"I'm from the government and I'm here to help," declared U.S. Department of Transportation Secretary Anthony Foxx last week at the North American International Auto Show in Detroit. Well, Foxx didn't actually say that, but his statement was the moral equivalent when he unveiled the Obama Administration's proposal to spend $4 billion as an "investment" to accelerate vehicle automation. The precedents for such "investments" are not good. Why? Because, not at all surprisingly, bureaucrats (and their enablers in Congress) are not very good at picking technological winners.
For example, the big government thoroughly top-down idea a couple of decades ago was to combine relatively dumb cars with smart roads. So in the 1990s, the Feds "invested" $650 million in the National Automated Highway System. As a result of these investments, on July 22, 1999, a platoon of Buick LeSabres traveled more or less hands-free 7.5 miles down a specially designed section of Interstate 15. That was about it.
A decade and a half later, private companies have been hard at work figuring out how to make vehicles smart enough to safely navigate the government's still dumb roads. (It is true that the DARPA's $1 million robotic car Grand Challenge helped to jumpstart automated driving. Giving out prizes is a quite a bit different from "investing" in technologies.)
Over at Newsweek, Cato Institute transportation expert Randal O'Toole asks, "Why Is the Government Investing in Self-Driving Cars?" O'Toole points out that the Obama administration's vision still involves old-fashioned top-down thinking; specifically the construction of vehicle-to-infrastructure communications, i.e., smart roads.
O'Toole explains why this is retrograde thinking:
Foxx proposes to spend most of the $4 billion on a very different technology called "connected vehicle" or vehicle-to-infrastructure communications. In this system, the government would have to install new electronic infrastructure in all streets and highway that would help guide self-driving cars.
But states and cities today can't fill potholes or keep traffic lights coordinated, so they are unlikely to be able to install an entirely new infrastructure system in any reasonable amount of time.
Moreover, the fixed infrastructure used for connected corridors will quickly become obsolete. Your self-driving car will be able to download software upgrades while sitting in your garage overnight – Teslas already do so. However, upgrading the hardware for a connected vehicle system could take years and might never happen due to the expense of converting from one technology to another. Thus, Foxx's plan would lock us into a system that will be obsolete long before it is fully implemented.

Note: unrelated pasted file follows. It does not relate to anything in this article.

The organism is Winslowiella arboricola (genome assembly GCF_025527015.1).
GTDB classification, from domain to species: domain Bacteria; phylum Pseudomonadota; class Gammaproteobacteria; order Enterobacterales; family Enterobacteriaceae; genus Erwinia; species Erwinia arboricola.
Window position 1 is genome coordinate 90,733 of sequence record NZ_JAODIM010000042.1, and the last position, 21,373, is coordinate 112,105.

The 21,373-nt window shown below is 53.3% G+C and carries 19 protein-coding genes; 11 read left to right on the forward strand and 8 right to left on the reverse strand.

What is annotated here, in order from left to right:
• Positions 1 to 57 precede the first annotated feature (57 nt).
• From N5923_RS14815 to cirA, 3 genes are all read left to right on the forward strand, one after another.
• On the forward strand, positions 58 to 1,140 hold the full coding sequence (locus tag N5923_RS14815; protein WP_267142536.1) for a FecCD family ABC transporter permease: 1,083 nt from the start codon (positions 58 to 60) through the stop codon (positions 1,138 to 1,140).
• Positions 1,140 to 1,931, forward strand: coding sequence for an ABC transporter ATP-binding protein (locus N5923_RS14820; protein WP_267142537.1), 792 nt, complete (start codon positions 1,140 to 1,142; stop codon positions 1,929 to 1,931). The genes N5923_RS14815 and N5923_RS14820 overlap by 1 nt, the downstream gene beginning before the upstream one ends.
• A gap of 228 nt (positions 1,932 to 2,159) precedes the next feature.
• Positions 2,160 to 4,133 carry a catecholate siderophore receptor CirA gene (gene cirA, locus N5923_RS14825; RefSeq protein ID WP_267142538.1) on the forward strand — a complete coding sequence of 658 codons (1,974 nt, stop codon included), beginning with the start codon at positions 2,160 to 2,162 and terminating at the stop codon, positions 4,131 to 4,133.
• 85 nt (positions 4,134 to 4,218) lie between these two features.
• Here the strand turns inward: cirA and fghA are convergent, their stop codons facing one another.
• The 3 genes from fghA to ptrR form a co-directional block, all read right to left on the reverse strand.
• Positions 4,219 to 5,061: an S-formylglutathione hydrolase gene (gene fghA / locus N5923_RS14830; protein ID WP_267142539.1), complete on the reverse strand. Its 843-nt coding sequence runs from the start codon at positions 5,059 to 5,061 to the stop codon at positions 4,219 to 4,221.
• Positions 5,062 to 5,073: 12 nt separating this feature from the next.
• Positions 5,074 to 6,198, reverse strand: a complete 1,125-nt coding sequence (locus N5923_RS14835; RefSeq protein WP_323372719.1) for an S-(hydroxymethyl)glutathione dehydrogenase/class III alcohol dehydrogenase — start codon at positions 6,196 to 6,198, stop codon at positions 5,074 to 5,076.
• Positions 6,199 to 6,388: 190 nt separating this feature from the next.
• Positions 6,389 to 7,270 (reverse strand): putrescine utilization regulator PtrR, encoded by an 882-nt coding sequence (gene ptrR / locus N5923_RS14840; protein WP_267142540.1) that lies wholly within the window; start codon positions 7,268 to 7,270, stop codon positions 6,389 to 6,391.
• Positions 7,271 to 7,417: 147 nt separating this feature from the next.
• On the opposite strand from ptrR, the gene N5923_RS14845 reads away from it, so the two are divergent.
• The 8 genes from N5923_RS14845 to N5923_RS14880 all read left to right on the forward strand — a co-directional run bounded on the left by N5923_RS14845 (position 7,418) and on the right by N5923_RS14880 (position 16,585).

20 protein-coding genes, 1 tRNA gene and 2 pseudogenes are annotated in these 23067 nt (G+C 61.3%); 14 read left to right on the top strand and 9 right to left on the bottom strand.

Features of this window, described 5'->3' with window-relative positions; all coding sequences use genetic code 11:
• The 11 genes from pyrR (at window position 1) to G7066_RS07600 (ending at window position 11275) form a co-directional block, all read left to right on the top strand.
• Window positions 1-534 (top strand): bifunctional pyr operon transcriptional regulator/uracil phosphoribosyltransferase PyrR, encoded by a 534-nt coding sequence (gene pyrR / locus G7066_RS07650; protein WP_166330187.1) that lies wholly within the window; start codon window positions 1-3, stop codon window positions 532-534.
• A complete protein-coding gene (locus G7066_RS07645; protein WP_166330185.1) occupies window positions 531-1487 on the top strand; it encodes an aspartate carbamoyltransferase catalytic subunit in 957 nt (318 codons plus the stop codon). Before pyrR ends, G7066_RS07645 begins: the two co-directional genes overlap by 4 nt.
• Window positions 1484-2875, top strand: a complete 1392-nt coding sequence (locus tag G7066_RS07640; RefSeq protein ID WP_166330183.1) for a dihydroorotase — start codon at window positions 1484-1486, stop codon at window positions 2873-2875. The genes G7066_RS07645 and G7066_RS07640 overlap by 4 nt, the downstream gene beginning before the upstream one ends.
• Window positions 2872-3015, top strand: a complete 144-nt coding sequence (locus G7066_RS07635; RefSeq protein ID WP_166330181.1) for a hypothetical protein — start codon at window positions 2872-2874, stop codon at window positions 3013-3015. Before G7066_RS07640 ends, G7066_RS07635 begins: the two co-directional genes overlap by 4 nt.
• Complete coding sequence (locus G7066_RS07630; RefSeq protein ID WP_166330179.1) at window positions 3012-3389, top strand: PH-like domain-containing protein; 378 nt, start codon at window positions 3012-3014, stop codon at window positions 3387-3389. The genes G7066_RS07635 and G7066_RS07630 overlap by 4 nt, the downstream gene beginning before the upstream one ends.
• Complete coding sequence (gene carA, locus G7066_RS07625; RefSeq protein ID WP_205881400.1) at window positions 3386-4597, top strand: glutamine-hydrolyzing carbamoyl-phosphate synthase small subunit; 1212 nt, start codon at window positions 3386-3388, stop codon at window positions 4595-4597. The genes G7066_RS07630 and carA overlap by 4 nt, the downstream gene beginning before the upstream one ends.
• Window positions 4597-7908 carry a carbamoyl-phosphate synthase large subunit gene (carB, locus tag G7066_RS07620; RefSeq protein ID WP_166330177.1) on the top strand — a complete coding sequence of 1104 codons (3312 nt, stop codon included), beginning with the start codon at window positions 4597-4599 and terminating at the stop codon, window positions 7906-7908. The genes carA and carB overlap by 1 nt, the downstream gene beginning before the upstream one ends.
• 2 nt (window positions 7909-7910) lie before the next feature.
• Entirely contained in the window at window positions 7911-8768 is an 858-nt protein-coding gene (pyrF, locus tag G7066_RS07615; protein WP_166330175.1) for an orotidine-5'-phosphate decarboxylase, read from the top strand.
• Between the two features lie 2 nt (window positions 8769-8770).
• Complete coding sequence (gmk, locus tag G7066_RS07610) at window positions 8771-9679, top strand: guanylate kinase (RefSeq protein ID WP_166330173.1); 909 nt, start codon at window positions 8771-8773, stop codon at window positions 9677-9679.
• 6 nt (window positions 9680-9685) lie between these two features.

Assuming that such a centralized transportation system could be developed, O'Toole also points out that it would enable government agents to comprehensively monitor your travels and even to control the car in which you are traveling.
If Congress approves Foxx's program, the best we can hope for is that Google and other private companies are able to ignore the new technology. The worst case is that the department's new rules not only mandate that cars be able to use connected streets, but that they work in self-driving mode only on roads that have connected-streets technology.
In that case, the benefits of self-driving cars will be delayed for the decades that it takes to install that technology–and may never happen at all if people don't the extra cost for cars that can drive themselves only on a few selected roads and streets.
All government needs to do for the next transportation revolution to happen is keep the potholes filled, the stripes painted and otherwise get out of the road. In contrast, Foxx's is a costly way of doing more harm than good.
Here's hoping that gridlock in Congress will derail this proposal.
O'Toole's article is well worth your attention, especially including his tart observations about the Obama administration's back-to-the-future embrace of 19th century transportation technologies such as trains and trolleys.